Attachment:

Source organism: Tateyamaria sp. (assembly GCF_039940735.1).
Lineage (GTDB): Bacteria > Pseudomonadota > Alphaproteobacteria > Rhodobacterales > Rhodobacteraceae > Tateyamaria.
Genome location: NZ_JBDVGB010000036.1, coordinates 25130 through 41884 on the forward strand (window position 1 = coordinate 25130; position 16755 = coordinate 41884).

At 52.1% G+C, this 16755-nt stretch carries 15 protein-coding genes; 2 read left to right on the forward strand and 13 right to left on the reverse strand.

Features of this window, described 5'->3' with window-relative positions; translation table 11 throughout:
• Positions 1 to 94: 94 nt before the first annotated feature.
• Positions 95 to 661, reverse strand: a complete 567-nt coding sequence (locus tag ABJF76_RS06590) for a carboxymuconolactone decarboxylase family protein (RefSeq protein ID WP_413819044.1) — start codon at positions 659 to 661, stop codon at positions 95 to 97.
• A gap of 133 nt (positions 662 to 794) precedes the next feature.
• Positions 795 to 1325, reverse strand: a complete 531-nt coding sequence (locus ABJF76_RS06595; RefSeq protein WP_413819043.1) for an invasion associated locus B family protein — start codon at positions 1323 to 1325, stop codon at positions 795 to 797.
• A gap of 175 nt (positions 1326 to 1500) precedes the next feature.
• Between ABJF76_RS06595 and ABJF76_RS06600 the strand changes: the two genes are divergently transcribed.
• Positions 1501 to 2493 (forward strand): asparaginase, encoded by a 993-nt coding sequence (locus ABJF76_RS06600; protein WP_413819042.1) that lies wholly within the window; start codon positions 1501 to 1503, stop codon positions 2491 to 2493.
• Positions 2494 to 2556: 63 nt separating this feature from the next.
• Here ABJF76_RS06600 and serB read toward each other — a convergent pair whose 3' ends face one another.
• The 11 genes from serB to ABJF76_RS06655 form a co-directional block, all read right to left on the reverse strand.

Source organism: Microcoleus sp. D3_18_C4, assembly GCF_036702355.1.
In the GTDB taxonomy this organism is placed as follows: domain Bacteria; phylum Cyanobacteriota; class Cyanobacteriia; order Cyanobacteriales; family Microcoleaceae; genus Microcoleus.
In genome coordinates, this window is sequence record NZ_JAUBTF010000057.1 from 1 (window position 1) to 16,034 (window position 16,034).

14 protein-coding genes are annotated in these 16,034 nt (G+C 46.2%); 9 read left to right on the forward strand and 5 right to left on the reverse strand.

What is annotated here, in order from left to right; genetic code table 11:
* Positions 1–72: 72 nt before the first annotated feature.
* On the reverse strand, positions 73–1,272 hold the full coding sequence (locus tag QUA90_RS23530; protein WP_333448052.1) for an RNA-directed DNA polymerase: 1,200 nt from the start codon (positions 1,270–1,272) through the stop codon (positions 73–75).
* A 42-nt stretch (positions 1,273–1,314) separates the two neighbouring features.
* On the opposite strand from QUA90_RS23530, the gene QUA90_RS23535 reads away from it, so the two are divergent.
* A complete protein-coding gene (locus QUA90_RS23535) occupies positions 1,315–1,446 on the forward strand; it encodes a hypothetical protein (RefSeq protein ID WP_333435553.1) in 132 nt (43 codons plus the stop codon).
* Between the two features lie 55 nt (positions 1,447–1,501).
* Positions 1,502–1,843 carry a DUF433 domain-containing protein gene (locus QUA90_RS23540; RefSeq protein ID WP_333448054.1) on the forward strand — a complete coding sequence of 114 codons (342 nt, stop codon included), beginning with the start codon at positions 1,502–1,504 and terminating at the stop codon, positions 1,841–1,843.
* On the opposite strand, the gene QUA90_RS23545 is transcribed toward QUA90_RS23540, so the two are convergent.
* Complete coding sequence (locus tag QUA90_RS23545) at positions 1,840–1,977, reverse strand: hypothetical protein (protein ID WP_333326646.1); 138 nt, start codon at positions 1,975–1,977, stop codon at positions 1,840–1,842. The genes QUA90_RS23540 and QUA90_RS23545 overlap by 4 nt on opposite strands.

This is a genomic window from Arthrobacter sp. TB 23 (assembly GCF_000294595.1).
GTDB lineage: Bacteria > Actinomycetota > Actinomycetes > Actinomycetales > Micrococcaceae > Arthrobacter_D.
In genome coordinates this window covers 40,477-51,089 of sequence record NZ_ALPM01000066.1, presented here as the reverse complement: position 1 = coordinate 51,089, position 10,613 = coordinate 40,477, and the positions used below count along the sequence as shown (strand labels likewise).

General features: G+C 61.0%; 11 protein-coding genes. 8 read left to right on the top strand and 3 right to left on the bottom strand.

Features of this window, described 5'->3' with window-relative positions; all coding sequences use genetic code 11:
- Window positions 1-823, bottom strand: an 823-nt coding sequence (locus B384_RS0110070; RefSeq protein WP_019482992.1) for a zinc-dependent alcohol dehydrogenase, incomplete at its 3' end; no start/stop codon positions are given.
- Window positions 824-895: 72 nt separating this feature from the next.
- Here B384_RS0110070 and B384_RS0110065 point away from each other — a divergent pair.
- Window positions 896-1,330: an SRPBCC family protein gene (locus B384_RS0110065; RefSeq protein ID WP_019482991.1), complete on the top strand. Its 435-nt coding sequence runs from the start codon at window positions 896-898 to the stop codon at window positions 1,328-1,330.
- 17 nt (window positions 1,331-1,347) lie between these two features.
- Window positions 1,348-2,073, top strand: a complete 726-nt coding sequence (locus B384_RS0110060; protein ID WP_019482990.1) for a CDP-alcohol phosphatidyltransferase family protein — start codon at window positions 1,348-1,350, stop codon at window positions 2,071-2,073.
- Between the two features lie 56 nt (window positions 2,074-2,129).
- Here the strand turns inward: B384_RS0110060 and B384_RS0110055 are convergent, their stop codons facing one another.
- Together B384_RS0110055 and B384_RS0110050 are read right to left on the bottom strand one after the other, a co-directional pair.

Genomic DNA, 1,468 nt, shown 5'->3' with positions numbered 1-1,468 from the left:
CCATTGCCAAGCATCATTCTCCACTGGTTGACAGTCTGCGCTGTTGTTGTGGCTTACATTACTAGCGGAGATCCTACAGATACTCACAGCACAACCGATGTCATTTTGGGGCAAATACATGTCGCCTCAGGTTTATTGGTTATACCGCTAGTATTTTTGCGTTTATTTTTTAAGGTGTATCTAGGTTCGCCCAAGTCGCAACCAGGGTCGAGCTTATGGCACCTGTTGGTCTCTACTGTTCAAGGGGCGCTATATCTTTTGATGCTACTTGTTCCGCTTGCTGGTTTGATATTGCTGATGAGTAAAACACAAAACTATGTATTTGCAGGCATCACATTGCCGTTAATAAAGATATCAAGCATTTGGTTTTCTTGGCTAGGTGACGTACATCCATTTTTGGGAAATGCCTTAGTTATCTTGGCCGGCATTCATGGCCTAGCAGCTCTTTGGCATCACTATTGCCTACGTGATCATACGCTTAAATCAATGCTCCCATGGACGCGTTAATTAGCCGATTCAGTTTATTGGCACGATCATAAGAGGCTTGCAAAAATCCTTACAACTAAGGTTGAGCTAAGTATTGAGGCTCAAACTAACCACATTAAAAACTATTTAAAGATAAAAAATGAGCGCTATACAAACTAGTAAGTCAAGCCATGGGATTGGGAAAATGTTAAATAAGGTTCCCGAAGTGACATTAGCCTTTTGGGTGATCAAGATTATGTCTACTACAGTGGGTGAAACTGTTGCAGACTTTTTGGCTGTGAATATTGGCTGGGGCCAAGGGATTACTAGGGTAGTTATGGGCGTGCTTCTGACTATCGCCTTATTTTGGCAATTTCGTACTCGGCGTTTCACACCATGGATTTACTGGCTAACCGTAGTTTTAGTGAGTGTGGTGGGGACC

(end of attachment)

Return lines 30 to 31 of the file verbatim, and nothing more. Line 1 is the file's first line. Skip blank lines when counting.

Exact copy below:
This is a genomic window from Arthrobacter sp. TB 23 (assembly GCF_000294595.1).
GTDB lineage: Bacteria > Actinomycetota > Actinomycetes > Actinomycetales > Micrococcaceae > Arthrobacter_D.